From the autonomous underground camp, where it was planned to live for two weeks, to the nearest exit to the surface of 3.5 km of the path, with a drop in height of 800 m. On the whole route, other groups working in the cave had already been equipped with an underground communication line - a field cable P-274. We planned to use this line in our idea.

    It remained to construct a pair of devices: the controller should be located in the cave group, controlled - on the surface in the zone of reliable reception of the GSM signal. And it was necessary to think of a way of communication for them. The managed device must receive commands from the manager and be able to receive and send SMS. An important condition was the complete autonomy of the device on the surface for two weeks, that is, the entire duration of the expedition, since no one was waiting for us at the cave entrance. There was no one to recharge, replace the batteries or reboot the device.

    In the development took part:

    • Koveshnikov Peter - the author of the idea, the initiator, the development of the software.
    • Matveyev Lubomir - assembly, installation, wiring of transceiver boards.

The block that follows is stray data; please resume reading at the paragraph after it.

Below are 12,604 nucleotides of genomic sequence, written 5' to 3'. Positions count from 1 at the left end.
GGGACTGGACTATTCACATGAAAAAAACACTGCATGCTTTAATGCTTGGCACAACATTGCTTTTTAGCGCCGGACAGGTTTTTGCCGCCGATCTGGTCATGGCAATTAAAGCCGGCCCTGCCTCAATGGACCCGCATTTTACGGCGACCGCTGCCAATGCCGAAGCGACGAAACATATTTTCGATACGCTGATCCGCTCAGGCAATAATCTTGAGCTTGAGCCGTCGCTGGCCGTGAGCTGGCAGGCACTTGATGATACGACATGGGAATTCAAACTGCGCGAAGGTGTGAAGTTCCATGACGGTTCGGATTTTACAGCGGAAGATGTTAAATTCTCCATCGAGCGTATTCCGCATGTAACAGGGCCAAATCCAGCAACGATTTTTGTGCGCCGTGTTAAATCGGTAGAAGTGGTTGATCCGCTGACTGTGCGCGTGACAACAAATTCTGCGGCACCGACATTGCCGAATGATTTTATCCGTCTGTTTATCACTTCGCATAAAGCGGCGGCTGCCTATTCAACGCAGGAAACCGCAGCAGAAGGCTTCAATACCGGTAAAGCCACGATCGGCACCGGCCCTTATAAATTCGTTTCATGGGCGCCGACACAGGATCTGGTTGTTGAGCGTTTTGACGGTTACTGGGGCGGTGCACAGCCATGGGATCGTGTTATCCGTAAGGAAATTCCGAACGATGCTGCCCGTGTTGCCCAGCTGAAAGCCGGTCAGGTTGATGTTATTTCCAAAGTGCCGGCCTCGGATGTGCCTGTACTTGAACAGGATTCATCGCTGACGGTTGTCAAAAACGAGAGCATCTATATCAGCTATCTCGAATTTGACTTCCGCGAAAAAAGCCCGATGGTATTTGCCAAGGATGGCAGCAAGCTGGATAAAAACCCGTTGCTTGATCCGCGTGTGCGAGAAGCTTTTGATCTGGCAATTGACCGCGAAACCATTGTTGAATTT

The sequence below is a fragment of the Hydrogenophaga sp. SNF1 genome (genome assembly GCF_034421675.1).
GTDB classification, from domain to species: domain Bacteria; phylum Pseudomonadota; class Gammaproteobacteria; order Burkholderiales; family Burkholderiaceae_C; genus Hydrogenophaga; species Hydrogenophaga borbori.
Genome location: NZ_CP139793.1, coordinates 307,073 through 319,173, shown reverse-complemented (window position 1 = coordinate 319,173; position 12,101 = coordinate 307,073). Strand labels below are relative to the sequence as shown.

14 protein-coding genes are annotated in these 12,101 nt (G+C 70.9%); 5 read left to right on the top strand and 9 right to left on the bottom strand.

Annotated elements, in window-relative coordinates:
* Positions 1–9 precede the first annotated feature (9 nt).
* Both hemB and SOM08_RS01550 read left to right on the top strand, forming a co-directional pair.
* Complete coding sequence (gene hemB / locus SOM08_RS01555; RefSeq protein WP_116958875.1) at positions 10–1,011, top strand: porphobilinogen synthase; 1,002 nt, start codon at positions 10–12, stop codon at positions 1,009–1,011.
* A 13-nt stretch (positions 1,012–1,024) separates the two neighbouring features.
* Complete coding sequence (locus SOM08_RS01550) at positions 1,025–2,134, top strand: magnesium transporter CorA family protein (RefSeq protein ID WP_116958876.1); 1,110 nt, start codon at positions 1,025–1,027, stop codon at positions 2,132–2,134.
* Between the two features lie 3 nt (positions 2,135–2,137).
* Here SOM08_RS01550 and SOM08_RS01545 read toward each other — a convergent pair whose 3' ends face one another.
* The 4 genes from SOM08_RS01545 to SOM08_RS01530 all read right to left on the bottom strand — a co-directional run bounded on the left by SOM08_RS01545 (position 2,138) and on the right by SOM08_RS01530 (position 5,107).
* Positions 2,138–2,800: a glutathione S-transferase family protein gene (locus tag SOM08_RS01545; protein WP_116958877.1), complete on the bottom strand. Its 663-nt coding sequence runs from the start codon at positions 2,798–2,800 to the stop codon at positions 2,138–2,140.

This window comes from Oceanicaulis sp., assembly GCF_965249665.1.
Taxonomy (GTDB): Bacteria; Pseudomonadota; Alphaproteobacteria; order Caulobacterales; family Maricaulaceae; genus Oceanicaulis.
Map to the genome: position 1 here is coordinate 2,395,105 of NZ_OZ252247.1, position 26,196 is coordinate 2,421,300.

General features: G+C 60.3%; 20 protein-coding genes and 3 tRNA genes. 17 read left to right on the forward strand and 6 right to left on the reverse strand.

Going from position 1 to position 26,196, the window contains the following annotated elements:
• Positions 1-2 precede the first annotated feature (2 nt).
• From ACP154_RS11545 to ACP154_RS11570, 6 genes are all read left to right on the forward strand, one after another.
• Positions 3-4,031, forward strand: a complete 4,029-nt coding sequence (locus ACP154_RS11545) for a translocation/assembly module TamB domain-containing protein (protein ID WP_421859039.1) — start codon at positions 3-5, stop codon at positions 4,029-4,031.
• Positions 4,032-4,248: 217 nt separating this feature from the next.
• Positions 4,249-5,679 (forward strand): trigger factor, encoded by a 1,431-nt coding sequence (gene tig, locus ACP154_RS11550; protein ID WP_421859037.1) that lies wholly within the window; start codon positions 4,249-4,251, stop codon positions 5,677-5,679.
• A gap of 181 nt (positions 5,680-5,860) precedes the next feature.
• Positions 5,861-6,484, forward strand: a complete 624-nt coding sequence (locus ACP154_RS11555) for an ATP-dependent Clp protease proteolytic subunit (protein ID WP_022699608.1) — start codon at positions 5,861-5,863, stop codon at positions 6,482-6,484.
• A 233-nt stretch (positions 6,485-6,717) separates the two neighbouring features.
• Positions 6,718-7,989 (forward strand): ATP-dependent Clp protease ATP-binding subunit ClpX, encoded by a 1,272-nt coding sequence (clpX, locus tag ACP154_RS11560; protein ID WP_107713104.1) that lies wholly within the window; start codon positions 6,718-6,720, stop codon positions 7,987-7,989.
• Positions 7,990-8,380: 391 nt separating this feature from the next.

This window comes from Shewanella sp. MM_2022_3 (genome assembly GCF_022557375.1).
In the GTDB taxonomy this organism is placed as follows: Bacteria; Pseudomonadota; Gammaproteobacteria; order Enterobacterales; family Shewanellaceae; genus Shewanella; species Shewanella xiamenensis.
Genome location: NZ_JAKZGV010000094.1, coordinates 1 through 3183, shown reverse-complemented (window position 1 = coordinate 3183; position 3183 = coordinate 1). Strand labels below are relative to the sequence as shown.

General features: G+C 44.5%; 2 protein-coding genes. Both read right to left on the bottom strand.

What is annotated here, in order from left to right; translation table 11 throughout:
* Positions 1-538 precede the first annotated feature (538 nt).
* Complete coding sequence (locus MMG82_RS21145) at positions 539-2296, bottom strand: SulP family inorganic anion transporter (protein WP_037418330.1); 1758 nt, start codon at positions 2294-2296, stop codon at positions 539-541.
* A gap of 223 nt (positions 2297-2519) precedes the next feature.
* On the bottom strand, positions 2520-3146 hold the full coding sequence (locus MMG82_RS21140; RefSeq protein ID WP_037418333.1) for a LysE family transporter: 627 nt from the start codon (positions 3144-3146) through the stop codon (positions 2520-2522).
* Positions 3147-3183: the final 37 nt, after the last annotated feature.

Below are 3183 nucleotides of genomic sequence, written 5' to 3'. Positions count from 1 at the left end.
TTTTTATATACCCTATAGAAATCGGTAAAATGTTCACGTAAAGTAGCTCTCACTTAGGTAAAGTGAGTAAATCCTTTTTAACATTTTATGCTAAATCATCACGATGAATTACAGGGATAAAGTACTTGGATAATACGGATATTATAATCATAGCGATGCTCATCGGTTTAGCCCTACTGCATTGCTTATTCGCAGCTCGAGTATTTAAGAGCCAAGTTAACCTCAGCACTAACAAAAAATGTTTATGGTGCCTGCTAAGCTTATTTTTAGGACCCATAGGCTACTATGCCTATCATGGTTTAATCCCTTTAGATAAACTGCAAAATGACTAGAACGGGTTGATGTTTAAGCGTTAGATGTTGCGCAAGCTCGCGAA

• Sergey Shelepin - designing transceivers.

    The general scheme is as follows. A base station is installed on the surface, it is powered by a battery recharged from a solar battery, it should work for at least two weeks, taking into account the average duration of trips to the caves, and should be autonomous so that its work does not require people's attention. A person at the bottom can, using a crocodile clip or a screwed-on terminal, join at any place on the line (a field wire stretched in the caves) and establish an underground telephone connection with the ground station. It is in “sleep” mode, periodically “wakes up” and receives service signals. Sleep mode is needed to save battery power, because it is not always the sun to power the battery.

    And now some technical details.

    Implementation of the idea

    The complex we used on this expedition looked as follows:

    1. Two Android smartphones running a specially written program.